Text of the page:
FROM PARIS WITH LOVE review (John Travolta & Jonathan Rhys Meyers) by Gary Murray

FROM PARIS WITH LOVE review (John Travolta & Jonathan Rhys Meyers) by Gary Murray



The best way to cement an actor in Hollywood is with a series character, a persona that goes from film to film and anchors in the subconscious. When one thinks about Matt Damon, a certain Identity comes to mind. Arnold is The Terminator. Can we say Connery, Sean Connery? Then there are actors who are known for not going down this path. Meryl Streep falls in this category. She’s a very known actress but has never repeated a role. John Travolta very much falls into this latter category. Except for Staying Alive… Mr. Saturday Night Fever, Mr. Urban Cowboy, Mr. Grease — has never done a repeat performance. In From Paris With Love, he has a stellar chance to build a brand character he could play for years.

The film starts with James Reese (Jonathan Rhys Meyers), a diplomatic assistant to the U.S. delegation in France. He is very efficient with his job but wants more. Moonlighting with a clandestine agency, James has been doing low level jobs such as changing license plates and planting bugs in offices. His girlfriend (Kasia Smutniak) always asks what he is doing and he always tells her that it is classified.

In Charlie’s Angels fashion, the telephone rings and he is called upon to ferry an agent around Paris. Then we meet Charlie Wax (John Travolta). He is a balls to the wall, in your face bad MF spy. Round around the belly and bald on top, this is not the classic view of an secret agent. A suave James Bond he is not. When we first meet him, he is arguing with a customs official. It seems that the man won’t let Wax bring his energy drinks into France. Reese shows his usefulness when he slaps a diplomatic tag on the bag. It soon becomes obvious why that bag is so important.

Our guys go to a Chinese restaurant where a giant gun battle occurs and a large amount of cocaine is taken. Wax claims that he is on the trail of a group drug dealers that have political implications. This bob and weave across Paris with the eventual motivations being revealed is what From Paris With Love is all about. In one scene Wax starts killing bad guys and they come cascading down a spiral staircase more like water flowing down a mountain side. Much like Shoot Em Up, this film uses violence for a comedy stake.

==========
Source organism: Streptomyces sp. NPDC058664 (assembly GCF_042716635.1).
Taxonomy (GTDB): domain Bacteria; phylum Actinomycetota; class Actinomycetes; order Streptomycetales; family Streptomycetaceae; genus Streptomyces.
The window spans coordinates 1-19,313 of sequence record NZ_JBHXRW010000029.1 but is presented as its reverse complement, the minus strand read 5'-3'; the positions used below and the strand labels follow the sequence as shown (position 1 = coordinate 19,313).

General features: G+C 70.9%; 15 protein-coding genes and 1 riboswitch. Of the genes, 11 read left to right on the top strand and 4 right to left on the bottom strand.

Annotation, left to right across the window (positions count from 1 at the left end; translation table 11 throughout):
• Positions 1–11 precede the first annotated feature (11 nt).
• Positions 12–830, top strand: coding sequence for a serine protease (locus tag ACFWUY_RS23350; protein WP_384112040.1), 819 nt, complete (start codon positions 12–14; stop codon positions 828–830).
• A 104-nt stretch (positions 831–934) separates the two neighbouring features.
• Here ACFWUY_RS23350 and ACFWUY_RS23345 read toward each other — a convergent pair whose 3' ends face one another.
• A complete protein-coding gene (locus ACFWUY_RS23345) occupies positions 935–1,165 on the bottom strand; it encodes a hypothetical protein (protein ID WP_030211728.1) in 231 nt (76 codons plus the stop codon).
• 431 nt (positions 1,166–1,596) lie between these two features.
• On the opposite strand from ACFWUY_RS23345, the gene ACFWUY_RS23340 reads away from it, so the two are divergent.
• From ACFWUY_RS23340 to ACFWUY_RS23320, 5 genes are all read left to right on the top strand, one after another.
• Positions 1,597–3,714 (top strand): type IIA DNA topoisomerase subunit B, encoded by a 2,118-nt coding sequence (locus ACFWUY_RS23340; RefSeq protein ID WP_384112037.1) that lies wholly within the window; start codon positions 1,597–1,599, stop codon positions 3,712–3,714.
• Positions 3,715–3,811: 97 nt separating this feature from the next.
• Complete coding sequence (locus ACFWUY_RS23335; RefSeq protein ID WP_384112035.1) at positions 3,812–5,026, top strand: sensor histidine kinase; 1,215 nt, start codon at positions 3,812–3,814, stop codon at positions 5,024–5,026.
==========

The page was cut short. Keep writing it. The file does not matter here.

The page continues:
Travolta seems in the elements with Wax. He is such a rough and tumble character, but shows a sensitive side on a few occasions. Wax has no problems checking out cocaine in ways that would shock the DEA. His laser beam focus on the mission seems slip-shot at first, but getting to the bottom of everything is the sole aim. This is a much more American answer to spying, up in your grill giving everybody and everything an attitude. Flippant lines just flow from his chrome head.

Jonathan Rhys Meyers is our growing character, the guy who goes from who he is to who he wants to be. Finding out that spying is a dirty business, his Reese experiences the dirty underbelly of what it truly takes to become a hero. Much is made of his intellectual abilities but it is seldom put to use in From Paris With Love.

Director Pierre Morel knows how to frame an action sequence. Fights and explosions rival American productions in both style and technique. The haphazard plot just flows from scene to scene with so little effort that one doesn’t notice the massive script holes. It is all male bonding, tough as nails action that propels this little flick.

Now, From Paris With Love will never win any awards. It is not a film but a movie, a popcorn chewing little bit of escapist entertainment. That is all it’s going for, and it accomplishes its goal.

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